For various reasons, I will no longer be publishing my writing on this blog. I’ve been publishing stories here since late 2016 and in that time I have only accumulated 50 followers. That said, I will be keeping the site active because the site still gets 50 to 60 visitors a day reading older stories.
From now on I’ll be publishing my writing on Medium at lstephens.medium.com. I’ve been publishing stories there off and on since late 2015 and have over 2700 followers. Medium is making changes that will make it easier for me to connect with those followers and I, therefore, feel like this is where I should be focused on publishing my stories. I also want to let you know that none of my stories will be placed behind the Medium paywall.
Here’s how you can continue to follow my stories:
- You can subscribe to my weekly newsletter which will include links to all the stories I’ve written during the week. This is new and the first email will go out at the end of this week.
- You can follow me on Twitter. Every story that I publish will be posted there.
- If you use RSS you can follow my RSS feed https://medium.com/feed/@ldstephens.
- You can follow me on Medium at ldstephens.medium.com. Unless you’re a regular reader on Medium I would suggest using one of the other methods to follow me. This method doesn’t provide any kind of notification that I have published something.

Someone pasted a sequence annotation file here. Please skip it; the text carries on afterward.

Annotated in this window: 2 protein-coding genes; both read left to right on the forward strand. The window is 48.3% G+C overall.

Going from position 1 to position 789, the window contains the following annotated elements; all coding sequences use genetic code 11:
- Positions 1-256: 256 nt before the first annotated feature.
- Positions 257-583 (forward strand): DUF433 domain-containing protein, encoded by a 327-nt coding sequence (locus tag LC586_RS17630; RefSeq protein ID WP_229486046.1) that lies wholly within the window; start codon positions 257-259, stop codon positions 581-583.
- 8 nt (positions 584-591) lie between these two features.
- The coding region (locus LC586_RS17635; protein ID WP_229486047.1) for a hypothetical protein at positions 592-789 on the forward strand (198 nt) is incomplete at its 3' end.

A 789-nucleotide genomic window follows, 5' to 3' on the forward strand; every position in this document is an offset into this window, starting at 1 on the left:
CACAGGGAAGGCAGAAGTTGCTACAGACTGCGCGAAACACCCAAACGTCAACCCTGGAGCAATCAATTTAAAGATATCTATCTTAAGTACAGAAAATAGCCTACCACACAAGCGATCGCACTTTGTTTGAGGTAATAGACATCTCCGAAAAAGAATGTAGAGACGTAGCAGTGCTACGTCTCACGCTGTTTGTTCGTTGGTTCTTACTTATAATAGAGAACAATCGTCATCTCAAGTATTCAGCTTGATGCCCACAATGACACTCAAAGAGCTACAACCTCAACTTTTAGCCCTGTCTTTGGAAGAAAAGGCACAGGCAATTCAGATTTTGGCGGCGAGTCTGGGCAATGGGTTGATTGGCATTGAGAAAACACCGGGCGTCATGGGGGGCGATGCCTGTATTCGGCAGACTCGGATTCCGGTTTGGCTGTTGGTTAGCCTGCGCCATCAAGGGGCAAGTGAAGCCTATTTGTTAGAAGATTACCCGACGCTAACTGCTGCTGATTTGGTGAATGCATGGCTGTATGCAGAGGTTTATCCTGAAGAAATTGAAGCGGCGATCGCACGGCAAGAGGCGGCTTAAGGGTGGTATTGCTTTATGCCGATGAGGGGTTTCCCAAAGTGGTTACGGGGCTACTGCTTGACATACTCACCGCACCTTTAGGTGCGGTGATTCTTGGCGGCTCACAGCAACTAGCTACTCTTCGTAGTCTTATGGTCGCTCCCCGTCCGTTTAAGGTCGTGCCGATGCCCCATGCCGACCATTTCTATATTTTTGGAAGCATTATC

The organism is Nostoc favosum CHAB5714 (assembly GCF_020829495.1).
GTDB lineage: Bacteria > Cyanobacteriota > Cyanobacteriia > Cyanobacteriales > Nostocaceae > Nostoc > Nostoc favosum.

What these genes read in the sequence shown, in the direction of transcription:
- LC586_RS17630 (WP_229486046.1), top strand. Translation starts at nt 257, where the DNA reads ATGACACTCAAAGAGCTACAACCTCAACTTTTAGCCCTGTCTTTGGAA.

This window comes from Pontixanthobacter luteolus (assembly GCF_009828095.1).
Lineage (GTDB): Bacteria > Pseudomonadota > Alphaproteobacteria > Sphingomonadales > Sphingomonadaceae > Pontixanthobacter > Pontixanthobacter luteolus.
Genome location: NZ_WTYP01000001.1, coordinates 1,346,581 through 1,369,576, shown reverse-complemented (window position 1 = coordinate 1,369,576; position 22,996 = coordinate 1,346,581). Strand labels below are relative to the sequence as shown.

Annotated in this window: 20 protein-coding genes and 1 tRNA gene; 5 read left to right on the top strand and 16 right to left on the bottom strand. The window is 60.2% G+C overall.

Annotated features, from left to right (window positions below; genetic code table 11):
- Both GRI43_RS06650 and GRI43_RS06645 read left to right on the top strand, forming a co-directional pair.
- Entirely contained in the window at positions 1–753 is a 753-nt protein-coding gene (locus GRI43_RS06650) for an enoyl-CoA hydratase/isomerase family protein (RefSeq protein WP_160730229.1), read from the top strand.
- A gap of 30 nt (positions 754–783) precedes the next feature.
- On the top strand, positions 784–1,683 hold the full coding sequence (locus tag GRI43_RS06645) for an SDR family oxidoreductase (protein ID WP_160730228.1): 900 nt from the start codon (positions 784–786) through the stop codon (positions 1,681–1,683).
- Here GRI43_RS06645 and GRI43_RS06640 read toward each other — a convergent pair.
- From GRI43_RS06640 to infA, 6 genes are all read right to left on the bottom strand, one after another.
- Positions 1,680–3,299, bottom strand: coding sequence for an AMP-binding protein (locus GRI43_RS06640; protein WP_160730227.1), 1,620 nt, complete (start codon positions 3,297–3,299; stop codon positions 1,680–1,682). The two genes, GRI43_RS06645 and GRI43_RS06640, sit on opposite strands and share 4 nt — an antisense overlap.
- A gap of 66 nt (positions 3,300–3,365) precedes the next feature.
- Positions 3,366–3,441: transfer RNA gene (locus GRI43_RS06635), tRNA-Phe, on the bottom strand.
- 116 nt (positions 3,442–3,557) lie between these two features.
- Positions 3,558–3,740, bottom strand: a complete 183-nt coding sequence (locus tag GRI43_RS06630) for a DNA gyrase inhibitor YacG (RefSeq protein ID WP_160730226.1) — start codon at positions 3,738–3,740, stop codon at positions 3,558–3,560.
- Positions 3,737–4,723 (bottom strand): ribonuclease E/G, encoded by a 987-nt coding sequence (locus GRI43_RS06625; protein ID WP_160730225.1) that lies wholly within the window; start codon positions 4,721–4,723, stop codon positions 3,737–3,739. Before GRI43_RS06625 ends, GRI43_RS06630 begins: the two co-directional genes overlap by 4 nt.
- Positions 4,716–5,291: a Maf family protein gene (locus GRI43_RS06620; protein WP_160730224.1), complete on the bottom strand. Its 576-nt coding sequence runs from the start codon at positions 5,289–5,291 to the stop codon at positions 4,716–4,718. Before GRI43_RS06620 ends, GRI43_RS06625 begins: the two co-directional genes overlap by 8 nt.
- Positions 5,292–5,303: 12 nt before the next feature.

I’ve been working on an article about the iOS 14 privacy feature that has Facebook and other advertisers running scared. Facebook acknowledged that Apple’s upcoming iOS 14 could lead to a more than 50% drop in its Audience Network advertising business. (Doesn’t that just break your heart)
Today to my disappointment, Apple is holding off on introducing the default feature until early next year to allow developers more time to make the necessary changes to their apps. I guess this makes everything I’ve written all for naught. Oh, well.
By the way, did you know that you can manually limit targeted advertising and reset your identifier? If you do this an app will still be able to access your IDFA but it makes it much harder to build a profile on you. I reset my identifier once a month.
The advertising identifier on an Apple device does not identify you personally, but it can be used by advertisers to create a profile about you. If it’s never reset, that profile increases in detail, allowing advertisers to target ads to you based on your Internet activity.
I’m guessing you’re aware of what’s going on between Epic and Apple. It’s been the big story in tech news for a few weeks. Yesterday Apple terminated Epic’s App Store account, as threatened, following a legal dispute between the companies. This is headed for the courts and is going to be playing out over the next several months.
I’m enjoying watching this battle. Its two big tech companies fighting it out over a lot of money. I do tend to side with Apple on this because of the brazen and calculating way Epic has brought this on them self.
The Apple pundits have differing opinions on who’s right or wrong but I like Jason Snell and David Sparks take on this kerfuffle.